The universal declaration of linguistic rights
Language and Social Justice in Practice
In 1948, The United Nations drafted the Universal Declaration of Human Rights in a world that was reeling from widespread tyranny and war. This declaration served to set the standard for subsequent decrees in support of the right of every person to live in peace and dignity. In Article 1, the declaration states simply: “All human beings are born free and equal in dignity and rights.” Inspired by this human rights pronouncement, the Universal Declaration of Linguistic Rights (UDLR) was signed in 1996 at a conference hosted by the Escarré International Centre for Ethnic Minorities and Nations (CIEMEN) in Barcelona. Attending the event were representatives from a wide variety of organizations, including UNESCO (a branch of the United Nations) and PEN (Poets, Essayists, and Novelists) International. The latter is a worldwide organization of writers “to promote literature and defend freedom of expression around the world” (http://www.pen-international.org”>www.pen-international.org).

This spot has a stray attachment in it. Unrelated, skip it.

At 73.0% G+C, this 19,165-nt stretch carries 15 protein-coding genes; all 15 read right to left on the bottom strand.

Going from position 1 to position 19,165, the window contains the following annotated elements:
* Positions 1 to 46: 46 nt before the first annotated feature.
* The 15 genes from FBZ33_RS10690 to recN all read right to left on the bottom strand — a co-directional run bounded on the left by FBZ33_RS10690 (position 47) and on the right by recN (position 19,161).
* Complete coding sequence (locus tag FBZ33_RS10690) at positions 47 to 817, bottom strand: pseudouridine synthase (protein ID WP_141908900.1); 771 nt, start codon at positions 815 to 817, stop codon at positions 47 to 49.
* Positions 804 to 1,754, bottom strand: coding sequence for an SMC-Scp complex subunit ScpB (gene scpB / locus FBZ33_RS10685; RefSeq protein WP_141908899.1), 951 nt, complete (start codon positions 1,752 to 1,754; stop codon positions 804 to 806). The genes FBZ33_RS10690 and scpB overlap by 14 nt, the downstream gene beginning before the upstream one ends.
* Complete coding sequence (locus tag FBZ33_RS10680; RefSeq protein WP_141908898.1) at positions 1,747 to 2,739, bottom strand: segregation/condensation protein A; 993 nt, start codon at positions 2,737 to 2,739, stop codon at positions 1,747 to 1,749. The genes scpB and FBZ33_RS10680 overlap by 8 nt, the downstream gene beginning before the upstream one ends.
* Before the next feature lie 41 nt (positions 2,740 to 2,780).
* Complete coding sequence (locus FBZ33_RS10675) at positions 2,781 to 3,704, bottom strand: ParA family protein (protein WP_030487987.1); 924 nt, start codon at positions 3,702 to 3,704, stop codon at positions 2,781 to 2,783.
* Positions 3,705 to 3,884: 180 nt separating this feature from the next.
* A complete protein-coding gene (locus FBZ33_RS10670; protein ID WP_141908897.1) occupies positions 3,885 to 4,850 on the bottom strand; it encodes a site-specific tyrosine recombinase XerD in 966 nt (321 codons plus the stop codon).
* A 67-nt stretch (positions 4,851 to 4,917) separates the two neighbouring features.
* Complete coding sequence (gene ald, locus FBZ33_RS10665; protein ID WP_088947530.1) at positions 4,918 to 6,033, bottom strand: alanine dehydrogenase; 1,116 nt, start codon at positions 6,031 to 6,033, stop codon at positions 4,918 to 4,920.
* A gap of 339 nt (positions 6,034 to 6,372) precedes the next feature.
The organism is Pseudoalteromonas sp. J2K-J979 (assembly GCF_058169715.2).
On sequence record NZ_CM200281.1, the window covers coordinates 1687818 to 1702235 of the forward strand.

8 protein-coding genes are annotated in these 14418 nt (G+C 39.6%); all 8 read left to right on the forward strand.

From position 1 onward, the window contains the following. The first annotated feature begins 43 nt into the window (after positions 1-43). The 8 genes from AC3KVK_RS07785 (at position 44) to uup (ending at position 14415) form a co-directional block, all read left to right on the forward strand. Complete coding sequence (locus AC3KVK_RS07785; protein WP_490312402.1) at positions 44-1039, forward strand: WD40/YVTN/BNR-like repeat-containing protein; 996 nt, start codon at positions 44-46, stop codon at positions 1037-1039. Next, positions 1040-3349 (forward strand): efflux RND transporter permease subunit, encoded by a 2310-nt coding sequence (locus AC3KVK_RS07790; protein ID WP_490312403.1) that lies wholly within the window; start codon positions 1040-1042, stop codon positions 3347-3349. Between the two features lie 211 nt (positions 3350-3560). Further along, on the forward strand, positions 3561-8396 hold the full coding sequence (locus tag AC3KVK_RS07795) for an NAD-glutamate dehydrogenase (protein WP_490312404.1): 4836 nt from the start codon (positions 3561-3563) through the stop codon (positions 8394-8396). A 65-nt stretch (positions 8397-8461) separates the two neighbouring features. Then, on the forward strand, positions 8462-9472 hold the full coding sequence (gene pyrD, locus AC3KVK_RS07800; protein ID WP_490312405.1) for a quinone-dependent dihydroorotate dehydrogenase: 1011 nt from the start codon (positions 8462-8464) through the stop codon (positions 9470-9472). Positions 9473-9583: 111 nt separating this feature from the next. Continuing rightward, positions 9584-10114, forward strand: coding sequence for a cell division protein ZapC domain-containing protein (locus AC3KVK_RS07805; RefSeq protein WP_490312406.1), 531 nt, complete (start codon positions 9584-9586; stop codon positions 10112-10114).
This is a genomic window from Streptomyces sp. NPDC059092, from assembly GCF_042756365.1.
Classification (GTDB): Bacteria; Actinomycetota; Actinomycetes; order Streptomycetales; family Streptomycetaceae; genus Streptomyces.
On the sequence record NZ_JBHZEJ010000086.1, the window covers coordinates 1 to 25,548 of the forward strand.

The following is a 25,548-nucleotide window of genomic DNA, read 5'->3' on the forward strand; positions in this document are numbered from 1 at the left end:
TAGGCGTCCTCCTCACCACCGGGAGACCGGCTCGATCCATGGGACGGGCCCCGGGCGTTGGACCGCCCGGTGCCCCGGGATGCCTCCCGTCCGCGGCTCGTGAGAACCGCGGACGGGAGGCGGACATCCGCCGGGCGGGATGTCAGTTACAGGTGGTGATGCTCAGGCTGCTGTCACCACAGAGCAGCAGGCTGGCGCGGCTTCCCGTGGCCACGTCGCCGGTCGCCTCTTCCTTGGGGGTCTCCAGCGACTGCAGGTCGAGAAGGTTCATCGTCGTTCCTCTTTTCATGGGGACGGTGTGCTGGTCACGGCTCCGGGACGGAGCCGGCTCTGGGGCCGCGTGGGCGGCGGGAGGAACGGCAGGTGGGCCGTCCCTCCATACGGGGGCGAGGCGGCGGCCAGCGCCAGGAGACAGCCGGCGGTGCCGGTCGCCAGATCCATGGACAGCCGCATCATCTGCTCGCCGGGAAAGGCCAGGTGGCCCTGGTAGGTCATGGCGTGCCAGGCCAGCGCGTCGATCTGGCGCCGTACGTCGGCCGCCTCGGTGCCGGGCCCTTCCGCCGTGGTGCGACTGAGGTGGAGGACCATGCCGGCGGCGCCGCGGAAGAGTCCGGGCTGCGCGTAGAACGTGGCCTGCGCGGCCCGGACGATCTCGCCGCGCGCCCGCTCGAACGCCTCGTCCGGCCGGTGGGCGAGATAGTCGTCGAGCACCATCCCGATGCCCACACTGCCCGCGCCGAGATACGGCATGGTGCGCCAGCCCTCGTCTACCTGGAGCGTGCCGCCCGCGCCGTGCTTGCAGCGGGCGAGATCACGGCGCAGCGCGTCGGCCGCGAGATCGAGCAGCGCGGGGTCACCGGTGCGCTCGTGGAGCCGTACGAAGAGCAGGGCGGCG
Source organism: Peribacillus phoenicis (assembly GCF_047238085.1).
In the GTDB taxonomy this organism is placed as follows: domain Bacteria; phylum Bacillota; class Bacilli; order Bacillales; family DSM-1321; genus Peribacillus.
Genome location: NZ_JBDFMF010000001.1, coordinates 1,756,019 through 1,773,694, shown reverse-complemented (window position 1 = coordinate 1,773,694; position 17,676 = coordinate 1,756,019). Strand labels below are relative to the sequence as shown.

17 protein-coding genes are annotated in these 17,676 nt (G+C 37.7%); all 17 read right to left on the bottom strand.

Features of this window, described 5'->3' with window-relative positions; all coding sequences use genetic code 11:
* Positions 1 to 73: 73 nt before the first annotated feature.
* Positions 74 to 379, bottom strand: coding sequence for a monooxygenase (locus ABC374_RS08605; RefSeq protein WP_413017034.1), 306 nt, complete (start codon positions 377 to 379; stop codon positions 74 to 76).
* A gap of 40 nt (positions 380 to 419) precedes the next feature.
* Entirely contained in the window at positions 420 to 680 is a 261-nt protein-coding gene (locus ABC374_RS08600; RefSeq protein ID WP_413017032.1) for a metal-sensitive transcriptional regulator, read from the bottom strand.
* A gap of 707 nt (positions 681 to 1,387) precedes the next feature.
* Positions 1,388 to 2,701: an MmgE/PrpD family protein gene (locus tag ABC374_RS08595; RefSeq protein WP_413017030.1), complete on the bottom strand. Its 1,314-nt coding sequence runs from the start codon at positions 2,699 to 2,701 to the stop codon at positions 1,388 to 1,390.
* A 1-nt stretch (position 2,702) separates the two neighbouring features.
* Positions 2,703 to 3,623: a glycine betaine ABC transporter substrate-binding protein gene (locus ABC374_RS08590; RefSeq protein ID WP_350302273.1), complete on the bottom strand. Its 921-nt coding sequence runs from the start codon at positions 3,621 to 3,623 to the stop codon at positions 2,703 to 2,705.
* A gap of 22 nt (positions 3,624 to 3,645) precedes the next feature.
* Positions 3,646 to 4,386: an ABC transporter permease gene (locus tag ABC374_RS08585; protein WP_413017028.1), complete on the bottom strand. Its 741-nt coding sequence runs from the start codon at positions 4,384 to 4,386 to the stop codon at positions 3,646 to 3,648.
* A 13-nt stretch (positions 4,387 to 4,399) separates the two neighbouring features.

Original Publication Date
DOI of published version
UNI ScholarWorks, Rod Library, University of Northern Iowa
Milambiling, Joyce, "The universal declaration of linguistic rights" (2018). Faculty Publications. 623.